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A Patient's Time For Recovery Depends On The 'Language' Their Doctor Uses

A Patient's Time For Recovery Depends On Which Language Their Doctor Uses

A new study has confirmed that what a doctor tells their patient can have a profound effect on their recovery time.

Often when you go to the doctor with something like the flu, it’s less about having the doctor actually do anything--no doctor can cure a virus--and more about just having a medical professional tell you that you’re not going to die. But, as it turns out, the exact language the doctor uses to reassure their patients can have a huge effect on how long it takes them to recover.

The study comes out of Stanford University’s psychology department, where lead researcher Alia Crum concerns herself with how the power of the mind can be harnessed for healing.

“For many conditions, the simple act of being reassured by a medical professional can aid in the healing process, and we needn’t always rely on medication and procedures to make us feel better,” Crum said in an interview.

“My hope is that findings like this one inspire additional research on the physiological mechanisms of assurance as well as promote training and compensation for physicians to more effectively leverage psychological forces in their practice.”

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The study involved 76 participants who were all given a histamine skin prick to induce a mild allergic reaction--basically, everyone broke out in a rash. Next, the participants were asked to rate the itchiness of their new rash on a 100-point scale every 3 minutes up to 18 minutes later.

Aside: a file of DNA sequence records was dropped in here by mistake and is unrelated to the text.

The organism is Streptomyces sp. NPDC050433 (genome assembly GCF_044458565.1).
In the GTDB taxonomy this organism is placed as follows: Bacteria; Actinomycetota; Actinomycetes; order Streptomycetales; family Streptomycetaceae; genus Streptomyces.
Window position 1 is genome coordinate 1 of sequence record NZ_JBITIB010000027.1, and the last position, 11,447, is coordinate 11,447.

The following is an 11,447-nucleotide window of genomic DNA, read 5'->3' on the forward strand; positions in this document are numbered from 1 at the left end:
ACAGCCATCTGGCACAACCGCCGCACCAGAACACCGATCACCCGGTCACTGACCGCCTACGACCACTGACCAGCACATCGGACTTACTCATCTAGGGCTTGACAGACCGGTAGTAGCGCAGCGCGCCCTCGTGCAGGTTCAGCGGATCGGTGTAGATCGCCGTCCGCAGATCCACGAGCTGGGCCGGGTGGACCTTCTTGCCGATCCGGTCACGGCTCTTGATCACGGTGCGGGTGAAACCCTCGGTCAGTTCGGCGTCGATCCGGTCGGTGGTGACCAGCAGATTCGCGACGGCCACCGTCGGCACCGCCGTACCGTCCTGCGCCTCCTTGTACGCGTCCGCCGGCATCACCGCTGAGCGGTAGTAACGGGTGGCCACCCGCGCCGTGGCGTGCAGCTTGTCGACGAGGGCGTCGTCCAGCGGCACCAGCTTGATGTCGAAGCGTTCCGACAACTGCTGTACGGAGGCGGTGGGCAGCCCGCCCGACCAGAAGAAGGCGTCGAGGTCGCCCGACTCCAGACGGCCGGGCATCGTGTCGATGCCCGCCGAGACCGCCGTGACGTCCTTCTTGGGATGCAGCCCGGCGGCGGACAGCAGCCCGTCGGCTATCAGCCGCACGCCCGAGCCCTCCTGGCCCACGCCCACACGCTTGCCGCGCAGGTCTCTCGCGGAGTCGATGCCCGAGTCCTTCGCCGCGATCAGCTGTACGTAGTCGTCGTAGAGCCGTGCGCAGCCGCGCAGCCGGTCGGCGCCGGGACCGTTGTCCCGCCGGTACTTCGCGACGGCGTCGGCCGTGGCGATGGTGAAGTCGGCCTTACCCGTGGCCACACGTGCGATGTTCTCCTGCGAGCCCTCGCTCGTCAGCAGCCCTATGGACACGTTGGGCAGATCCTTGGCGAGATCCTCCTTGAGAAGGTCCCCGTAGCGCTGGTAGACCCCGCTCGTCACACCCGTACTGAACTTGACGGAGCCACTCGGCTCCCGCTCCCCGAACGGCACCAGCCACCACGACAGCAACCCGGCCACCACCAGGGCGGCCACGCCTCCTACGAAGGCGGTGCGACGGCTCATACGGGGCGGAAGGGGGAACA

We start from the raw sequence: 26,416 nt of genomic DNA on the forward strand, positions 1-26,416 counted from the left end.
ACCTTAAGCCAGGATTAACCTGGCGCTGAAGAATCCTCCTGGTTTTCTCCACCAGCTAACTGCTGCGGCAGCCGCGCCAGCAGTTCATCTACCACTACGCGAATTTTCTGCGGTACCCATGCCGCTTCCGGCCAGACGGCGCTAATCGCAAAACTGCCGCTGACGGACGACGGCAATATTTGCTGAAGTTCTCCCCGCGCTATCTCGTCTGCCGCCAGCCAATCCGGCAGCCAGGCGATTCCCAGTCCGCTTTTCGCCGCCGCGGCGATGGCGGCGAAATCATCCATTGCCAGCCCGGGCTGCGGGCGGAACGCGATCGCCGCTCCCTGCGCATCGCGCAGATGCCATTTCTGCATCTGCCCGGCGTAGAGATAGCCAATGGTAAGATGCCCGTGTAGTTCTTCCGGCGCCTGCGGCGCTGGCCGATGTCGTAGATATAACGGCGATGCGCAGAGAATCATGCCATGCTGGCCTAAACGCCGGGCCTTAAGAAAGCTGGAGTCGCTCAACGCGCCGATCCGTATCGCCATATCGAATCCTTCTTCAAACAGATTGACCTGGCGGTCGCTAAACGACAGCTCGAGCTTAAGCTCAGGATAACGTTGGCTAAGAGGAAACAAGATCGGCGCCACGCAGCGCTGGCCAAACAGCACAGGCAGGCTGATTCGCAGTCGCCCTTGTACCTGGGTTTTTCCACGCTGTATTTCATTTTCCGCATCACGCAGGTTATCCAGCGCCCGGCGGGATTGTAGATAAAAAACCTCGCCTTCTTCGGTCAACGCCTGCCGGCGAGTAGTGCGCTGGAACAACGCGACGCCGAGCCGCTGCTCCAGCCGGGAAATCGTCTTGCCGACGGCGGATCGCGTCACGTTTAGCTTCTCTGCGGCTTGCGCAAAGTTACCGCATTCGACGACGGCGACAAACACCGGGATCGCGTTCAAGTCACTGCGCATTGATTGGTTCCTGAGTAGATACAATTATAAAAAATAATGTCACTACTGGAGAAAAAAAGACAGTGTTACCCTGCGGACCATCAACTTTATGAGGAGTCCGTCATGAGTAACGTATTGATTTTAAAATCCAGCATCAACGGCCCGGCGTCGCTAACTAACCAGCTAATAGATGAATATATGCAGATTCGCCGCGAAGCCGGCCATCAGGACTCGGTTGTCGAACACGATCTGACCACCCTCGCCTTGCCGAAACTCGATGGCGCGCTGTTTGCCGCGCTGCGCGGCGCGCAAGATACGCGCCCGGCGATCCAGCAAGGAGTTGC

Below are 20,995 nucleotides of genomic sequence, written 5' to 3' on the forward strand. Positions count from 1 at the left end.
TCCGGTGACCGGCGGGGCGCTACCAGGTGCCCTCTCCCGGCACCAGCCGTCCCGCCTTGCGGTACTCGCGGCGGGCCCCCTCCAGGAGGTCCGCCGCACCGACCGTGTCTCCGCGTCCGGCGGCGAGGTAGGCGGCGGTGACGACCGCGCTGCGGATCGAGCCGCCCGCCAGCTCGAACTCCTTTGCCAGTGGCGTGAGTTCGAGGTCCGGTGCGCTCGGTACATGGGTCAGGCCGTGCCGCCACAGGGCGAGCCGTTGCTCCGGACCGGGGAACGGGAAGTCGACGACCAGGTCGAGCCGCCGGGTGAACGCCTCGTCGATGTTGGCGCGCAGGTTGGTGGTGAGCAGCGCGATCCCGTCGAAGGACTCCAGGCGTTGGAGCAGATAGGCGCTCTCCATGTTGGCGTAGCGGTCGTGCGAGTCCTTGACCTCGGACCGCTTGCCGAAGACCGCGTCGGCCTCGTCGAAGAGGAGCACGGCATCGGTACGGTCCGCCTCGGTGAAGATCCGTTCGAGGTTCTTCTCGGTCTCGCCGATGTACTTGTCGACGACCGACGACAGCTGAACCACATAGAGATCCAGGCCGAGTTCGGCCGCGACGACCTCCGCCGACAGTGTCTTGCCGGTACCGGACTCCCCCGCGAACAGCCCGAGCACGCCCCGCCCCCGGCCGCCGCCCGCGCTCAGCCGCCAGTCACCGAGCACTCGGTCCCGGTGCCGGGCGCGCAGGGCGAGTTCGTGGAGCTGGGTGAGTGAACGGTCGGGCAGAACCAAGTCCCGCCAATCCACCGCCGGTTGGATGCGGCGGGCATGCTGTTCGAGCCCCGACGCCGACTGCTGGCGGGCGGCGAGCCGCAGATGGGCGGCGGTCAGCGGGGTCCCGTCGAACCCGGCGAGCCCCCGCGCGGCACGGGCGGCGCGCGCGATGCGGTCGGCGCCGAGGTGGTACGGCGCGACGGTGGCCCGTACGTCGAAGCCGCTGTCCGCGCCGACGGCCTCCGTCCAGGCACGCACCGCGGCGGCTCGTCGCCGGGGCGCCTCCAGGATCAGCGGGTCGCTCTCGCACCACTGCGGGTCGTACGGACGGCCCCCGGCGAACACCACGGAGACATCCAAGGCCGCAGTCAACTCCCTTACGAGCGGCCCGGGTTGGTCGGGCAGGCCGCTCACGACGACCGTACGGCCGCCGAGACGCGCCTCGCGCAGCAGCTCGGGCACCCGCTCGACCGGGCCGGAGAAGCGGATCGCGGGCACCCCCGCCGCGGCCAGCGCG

via Born Realist

Here’s where the psychology comes in: after 6 minutes, a doctor would come in to assess the rash. Half the participants were given reassurance that the rash would start to go away from that point forward and that they’d be fine, while the other half were just checked out by the doctor who didn’t comment on their condition.

For the half that received reassurances, they reported an average itchiness of 21.9 by the 9-minute mark, with the non-reassured group reporting an average itchiness of 29. That gap remained basically for the remainder of the 18-minute test.

This study shows the incredible importance of what the doctor tells their patients. Even though the doctor didn’t prescribe anything and essentially said “you’ll be fine”, the words themselves can have a noticeable effect on the body.

It also proves that a personable doctor who can say the right things at the right time will have a huge benefit to their patients.

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